Connect with us


Oscars for Two Japanese Films: 'The Boy and the Heron' and 'Godzilla Minus One'

Japanese films saw impressive wins at the 96th Academy Awards, bringing home Oscars in the Best Animated Feature and Best Visual Effects Categories.



Hayao Miyazaki's The Boy and the Heron won Best Animated Feature at the 96th Academy Awards on March 11 (JST). Minutes later, Godzilla Minus One was awarded the top spot in the Best Visual Effects category, bringing Japan's Oscars count to two.  

The Art of Miyazaki: Years in the Making

Hayao Miyazaki and Toshio Suzuki accepted the prize remotely. This was Miyazaki's second Academy Award, following his 2003 Oscar for the animated feature Spirited Away

This time, The Boy and the Heron won despite such worthy competitors as Elemental, and Spider-Man: Across the Spider-Verse

Eighty-three-year-old animation film mogul Miyazaki, and Suzuki, the film's producer, were not present at the ceremony. Studio Ghibli's Executive Vice President Kiyofumi Nakajima read Suzuki's message to reporters in Tokyo. He noted:

"This is director Miyazaki's first work in ten years and the film industry has changed quite significantly in the meantime. Despite that, I am immensely pleased that so many people have gone to see this film." 

"Both myself and Miyazaki have aged, but this [win] is a message to keep moving forward, so I want to keep working hard," Suzuki was quoted as saying by Nihon Keizai Shimbun.

Director Hayao Miyazaki's "The Boy and the Heron" won the 96th Academy Award for Best Animated Feature. Studio Ghibli producer Toshio Suzuki poses with a new poster after the press conference on March 11 in Koganei, Tokyo (© Sankei by Shunsuke Sakamaki)

About 'The Boy and the Heron'

The Boy and the Heron is known in Japanese as Kimitachi Dou Ikiruka (君たちどう生きるか). It's the coming-of-age story of a young boy who loses his mother in a fire. When his father remarries and moves the family to the countryside, the young protagonist enters a magical world. Through his experience, he learns to cope with loss and overcome his fears.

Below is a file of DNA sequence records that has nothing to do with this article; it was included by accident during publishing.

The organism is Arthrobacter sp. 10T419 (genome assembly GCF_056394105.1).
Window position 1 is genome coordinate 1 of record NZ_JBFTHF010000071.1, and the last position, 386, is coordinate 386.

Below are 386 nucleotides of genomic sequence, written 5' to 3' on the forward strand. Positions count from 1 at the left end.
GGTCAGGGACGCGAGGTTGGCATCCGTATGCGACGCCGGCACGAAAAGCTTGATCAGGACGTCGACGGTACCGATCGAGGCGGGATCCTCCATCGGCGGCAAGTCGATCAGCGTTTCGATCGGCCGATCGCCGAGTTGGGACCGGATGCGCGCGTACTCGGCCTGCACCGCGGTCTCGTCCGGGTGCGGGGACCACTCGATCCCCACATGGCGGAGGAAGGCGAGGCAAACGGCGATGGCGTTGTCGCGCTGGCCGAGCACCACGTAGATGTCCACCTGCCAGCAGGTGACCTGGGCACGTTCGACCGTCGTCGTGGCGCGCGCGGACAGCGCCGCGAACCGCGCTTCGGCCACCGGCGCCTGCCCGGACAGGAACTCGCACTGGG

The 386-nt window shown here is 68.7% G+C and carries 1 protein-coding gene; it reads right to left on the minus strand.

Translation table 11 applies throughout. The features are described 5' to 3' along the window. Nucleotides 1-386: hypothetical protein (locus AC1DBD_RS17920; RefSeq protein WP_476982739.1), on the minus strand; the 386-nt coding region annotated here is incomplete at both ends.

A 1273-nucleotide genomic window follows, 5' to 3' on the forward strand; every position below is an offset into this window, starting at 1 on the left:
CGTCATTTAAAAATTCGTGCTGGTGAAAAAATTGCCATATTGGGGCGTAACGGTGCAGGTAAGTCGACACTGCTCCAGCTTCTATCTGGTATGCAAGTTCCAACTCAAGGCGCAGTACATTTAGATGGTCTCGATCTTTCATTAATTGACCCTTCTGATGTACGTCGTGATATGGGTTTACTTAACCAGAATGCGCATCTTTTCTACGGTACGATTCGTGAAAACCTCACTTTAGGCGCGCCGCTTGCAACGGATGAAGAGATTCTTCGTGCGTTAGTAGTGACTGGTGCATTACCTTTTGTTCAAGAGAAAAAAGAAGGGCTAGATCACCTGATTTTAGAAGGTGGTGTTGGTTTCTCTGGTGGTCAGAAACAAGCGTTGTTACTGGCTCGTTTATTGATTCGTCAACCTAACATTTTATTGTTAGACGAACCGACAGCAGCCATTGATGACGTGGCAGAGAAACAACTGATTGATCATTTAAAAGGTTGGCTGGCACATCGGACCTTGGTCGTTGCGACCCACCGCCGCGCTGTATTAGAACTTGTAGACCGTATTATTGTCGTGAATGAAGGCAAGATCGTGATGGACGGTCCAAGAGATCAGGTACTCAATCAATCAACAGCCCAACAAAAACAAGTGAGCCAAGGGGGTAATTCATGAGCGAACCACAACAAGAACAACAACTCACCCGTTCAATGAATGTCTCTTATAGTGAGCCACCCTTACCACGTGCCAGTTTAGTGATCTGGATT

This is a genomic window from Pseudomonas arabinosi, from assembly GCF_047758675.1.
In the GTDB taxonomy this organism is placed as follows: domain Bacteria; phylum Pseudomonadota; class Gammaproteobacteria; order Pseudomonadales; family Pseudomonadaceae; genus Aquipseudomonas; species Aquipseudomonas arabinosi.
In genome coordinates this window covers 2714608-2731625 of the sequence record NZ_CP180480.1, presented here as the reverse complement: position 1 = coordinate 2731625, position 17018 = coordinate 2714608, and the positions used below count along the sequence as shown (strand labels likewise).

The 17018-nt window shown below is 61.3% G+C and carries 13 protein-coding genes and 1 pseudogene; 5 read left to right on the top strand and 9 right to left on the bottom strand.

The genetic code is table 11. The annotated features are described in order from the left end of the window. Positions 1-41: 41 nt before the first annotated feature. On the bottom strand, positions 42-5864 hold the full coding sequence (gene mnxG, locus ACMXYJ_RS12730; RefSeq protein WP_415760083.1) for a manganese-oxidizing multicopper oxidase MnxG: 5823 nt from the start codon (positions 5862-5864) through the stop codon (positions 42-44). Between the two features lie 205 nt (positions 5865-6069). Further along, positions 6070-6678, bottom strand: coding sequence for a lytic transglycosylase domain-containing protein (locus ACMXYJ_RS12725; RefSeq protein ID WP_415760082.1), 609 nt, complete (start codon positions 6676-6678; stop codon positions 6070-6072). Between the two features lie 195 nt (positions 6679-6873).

The film has been popular both at home and abroad. Putting it in perspective, it took home $12.8 million USD in the United States and Canada on its opening weekend, when it reached number one at the box office. 


Reminiscent of the style of Spirited Away, The Boy and the Heron is an awe-inspiring portrayal of the resilience of children. The story is about growing up in adversity. 

Visually, the high-quality animation is a tribute to Studio Ghibli's signature handwritten drawings. Miyazaki's magical world manages to straddle the bizarre, the beautiful, and the scary, delivering an overall message of hope despite the complexities of the world. In today's global context riddled with war and strife, it's not surprising that the message of the film resonated with so many people.

Suzuki, who also holds the title of Studio Ghibli Chairman, shed some light on this aspect in a press conference in Tokyo following the award.  

"The content of the work was probably more readily accepted in the United States than in Japan," he said. 

"Even though Miyazaki is over 80 years old, he still makes films thinking about why they are necessary in this day and age, and I think he has done that this time as well," Suzuki was quoted as saying by NHK. 

Godzilla: First Visual Effects Award for Japan

Godzilla Minus One is the first Japanese film to win in the Visual Effects category. Takashi Yamazaki, Kiyoko Shibuya, Masaki Takahashi, and Tatsuji Nojima climbed the stage to receive their golden statues. 

Takashi Yamazaki, holds a Godzilla figure next to the Oscar for Best Visual Effects for "Godzilla Minus One" in the Oscars photo room at the 96th Academy Awards in Hollywood, Los Angeles, California, on March 10 (local time, March 11 JST). (©REUTERS/Carlos Barria)

Upon accepting the award, director Takashi Yamazaki  recounted onstage how, when he started his career, "The idea of standing on this stage seemed out of reach." 

He also recalled his initial apprehension of representing the first Japanese film nominated in the category. "But here we stand!," he exuded happily. 

Yamazaki concluded by sending a hopeful message to other colleagues: "To all the artists outside of Hollywood, Hollywood was listening, and our award is proof that everyone has a chance." 



Author: Arielle Busetto

Our Partners